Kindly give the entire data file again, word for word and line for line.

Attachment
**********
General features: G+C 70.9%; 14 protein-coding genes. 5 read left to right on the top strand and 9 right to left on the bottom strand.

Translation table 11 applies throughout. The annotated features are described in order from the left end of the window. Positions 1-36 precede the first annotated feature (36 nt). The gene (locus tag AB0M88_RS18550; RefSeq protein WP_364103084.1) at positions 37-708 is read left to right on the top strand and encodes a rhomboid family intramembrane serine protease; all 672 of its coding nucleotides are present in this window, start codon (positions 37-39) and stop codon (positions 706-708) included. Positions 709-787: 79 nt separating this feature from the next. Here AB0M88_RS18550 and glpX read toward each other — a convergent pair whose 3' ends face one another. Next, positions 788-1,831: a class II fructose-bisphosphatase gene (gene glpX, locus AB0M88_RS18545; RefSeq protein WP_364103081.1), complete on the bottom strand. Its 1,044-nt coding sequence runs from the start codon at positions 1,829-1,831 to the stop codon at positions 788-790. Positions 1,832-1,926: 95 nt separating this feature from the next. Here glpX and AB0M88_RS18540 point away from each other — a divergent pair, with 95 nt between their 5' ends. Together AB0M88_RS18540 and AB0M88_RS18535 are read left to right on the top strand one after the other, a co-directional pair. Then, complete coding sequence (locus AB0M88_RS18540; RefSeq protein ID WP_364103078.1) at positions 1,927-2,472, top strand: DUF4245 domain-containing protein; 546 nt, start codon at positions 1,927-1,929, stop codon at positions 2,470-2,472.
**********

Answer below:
General features: G+C 70.9%; 14 protein-coding genes. 5 read left to right on the top strand and 9 right to left on the bottom strand.

Translation table 11 applies throughout. The annotated features are described in order from the left end of the window. Positions 1-36 precede the first annotated feature (36 nt). The gene (locus tag AB0M88_RS18550; RefSeq protein WP_364103084.1) at positions 37-708 is read left to right on the top strand and encodes a rhomboid family intramembrane serine protease; all 672 of its coding nucleotides are present in this window, start codon (positions 37-39) and stop codon (positions 706-708) included. Positions 709-787: 79 nt separating this feature from the next. Here AB0M88_RS18550 and glpX read toward each other — a convergent pair whose 3' ends face one another. Next, positions 788-1,831: a class II fructose-bisphosphatase gene (gene glpX, locus AB0M88_RS18545; RefSeq protein WP_364103081.1), complete on the bottom strand. Its 1,044-nt coding sequence runs from the start codon at positions 1,829-1,831 to the stop codon at positions 788-790. Positions 1,832-1,926: 95 nt separating this feature from the next. Here glpX and AB0M88_RS18540 point away from each other — a divergent pair, with 95 nt between their 5' ends. Together AB0M88_RS18540 and AB0M88_RS18535 are read left to right on the top strand one after the other, a co-directional pair. Then, complete coding sequence (locus AB0M88_RS18540; RefSeq protein ID WP_364103078.1) at positions 1,927-2,472, top strand: DUF4245 domain-containing protein; 546 nt, start codon at positions 1,927-1,929, stop codon at positions 2,470-2,472.